The prisoner’s head bobbed up enthusiastically, presumably at the realisation it wasn’t Dr. Silverman kneeling beside her. Ms Sapphire was nonchalant, she even smiled and made a joke about how she was doing fine just chilling out in her room by herself. Dr. Helena asked her if she knew that the hospital had closed down and that she would be released into community care soon. The prisoner was surprised to hear this, but said that she had noticed the place seemed a lot more quieter of late. Dr. Helena asked her how long she had been held in captivity, but she couldn’t say because she hadn’t seen a calendar or a newspaper in a long time, possibly months. When asked if she had any family whom she could contact for support I noticed her shudder slightly and tense up. She answered ‘no’ adding that she didn’t have any family at all that she knew of, but I’d seen this look on many criminals’ faces before; I felt sure she was lying. She did have family, but she didn’t want us to know about them. However, other than this, there was nothing at all suspicious in her behaviour or her manner to suggest that she was mentally unstable or dangerous enough to keep tied up. Her family might be the cause of some past trauma, I speculated, so it made sense to me that she might not want to go back to them.

Dr. Helena examined her chains and straight jacket and asked the prisoner why she was confined like this.

“I think it amuses Dr. Silverman to see me like this,” she answered calmly.

Dr. Helena grimaced at this remark, she stood up and declared that she would go and find the keys to undo her chains. She left me alone with the prisoner. The physicality of Ms. Sapphire was remarkably in itself. She was a large woman, not overweight at all, but probably 6 feet tall and what appeared to be remarkably muscular build for a woman. Her looks were average, neither attractive nor ugly, just plain. The red hair, while a vibrant colour, was certainly natural, and she had several marks on her chin that looked scars from multiple injuries sustained there. If I were to guess at her occupation I would have thought weight lifter or body builder. The thought crossed my mind that despite her being a woman she might be very difficult to restrain if things got out of hand. I decided to ask her what she did for a living before coming to the asylum.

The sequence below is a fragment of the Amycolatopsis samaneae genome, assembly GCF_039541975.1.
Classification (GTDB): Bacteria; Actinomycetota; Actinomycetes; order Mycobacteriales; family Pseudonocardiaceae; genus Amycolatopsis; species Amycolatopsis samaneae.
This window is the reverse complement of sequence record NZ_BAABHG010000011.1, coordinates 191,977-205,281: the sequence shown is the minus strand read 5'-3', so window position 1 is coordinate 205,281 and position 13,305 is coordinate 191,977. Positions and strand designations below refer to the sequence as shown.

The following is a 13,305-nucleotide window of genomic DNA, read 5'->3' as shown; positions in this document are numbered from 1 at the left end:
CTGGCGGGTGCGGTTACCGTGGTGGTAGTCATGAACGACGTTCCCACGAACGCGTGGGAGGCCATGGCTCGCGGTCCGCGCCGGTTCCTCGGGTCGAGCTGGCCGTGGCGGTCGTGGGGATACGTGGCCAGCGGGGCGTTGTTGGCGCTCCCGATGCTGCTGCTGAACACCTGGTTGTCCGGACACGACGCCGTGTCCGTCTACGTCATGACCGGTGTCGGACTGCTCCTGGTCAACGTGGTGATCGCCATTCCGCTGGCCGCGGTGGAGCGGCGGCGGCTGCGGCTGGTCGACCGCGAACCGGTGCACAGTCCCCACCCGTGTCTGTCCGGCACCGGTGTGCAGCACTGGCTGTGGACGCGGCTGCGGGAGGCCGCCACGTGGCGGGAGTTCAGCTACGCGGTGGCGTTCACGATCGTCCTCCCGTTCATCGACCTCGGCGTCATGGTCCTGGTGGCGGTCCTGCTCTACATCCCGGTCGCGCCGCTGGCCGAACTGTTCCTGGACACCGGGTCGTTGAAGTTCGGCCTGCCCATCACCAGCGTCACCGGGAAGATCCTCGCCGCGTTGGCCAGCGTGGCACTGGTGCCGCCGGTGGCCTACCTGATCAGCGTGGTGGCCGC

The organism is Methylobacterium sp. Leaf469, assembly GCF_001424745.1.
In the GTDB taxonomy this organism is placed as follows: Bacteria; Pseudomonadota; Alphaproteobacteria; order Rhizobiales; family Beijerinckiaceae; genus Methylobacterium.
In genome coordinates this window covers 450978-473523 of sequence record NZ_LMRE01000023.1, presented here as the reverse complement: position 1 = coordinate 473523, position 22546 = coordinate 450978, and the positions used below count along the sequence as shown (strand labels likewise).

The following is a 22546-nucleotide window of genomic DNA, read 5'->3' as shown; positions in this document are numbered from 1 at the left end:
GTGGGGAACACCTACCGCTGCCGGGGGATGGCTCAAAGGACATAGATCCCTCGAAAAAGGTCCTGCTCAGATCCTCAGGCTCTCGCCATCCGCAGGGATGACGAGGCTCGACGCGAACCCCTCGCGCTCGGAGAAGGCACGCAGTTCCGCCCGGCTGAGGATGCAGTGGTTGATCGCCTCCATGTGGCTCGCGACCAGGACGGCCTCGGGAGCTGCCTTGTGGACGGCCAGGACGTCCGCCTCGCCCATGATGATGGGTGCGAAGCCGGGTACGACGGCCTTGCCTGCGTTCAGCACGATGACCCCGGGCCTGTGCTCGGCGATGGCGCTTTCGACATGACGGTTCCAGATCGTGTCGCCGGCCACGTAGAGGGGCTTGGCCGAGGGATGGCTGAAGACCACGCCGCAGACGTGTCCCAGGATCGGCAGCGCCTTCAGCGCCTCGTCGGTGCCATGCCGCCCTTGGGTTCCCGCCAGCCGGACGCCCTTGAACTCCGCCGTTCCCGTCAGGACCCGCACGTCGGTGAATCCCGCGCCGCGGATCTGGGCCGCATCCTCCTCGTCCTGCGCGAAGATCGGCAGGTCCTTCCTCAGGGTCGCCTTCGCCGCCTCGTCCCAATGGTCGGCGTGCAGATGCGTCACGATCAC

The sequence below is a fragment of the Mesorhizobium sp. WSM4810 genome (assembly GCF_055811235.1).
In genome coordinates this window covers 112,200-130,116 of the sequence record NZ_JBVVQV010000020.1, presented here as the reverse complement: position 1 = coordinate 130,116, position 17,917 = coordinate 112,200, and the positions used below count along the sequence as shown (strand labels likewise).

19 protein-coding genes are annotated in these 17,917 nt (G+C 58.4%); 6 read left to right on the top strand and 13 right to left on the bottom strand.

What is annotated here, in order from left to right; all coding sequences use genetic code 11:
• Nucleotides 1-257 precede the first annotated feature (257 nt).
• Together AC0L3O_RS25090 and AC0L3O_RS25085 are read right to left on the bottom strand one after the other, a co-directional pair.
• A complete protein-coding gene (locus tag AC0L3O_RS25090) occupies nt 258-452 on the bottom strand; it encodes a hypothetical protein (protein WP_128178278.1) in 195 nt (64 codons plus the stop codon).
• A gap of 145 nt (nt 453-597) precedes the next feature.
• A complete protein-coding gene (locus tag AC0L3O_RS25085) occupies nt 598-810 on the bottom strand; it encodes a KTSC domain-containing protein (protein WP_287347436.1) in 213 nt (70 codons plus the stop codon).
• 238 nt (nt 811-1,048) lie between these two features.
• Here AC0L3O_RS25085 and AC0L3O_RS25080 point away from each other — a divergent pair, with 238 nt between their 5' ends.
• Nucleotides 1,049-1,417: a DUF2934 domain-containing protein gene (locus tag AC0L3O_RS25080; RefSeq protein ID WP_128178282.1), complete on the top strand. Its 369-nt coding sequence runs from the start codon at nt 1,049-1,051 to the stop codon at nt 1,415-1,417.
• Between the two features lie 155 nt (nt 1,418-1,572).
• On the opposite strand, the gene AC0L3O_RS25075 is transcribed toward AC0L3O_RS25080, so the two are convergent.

“Believe it or not, but I was an instructor at the academy. Basic fitness and preparedness training for the recruits.”

I started to ask her if she meant at the police academy, but was distracted by sounds of shouting from outside the cell. Dr. Silverman was muttering “no, no, no, no,” over and over again while Dr. Helena was emphatically telling him it was unethical for him to not have released Ms. Sapphire as the centre is supposed to have been shut down already. Dr. Silverman wasn’t looking at her as he spoke, but he was telling her to mind her own business and to leave the asylum immediately. When he noticed me there in my police uniform he instantly froze. I observed his eyes go wide with panic. I recognised the familiar expression of someone caught doing something they knew they weren’t supposed to be doing.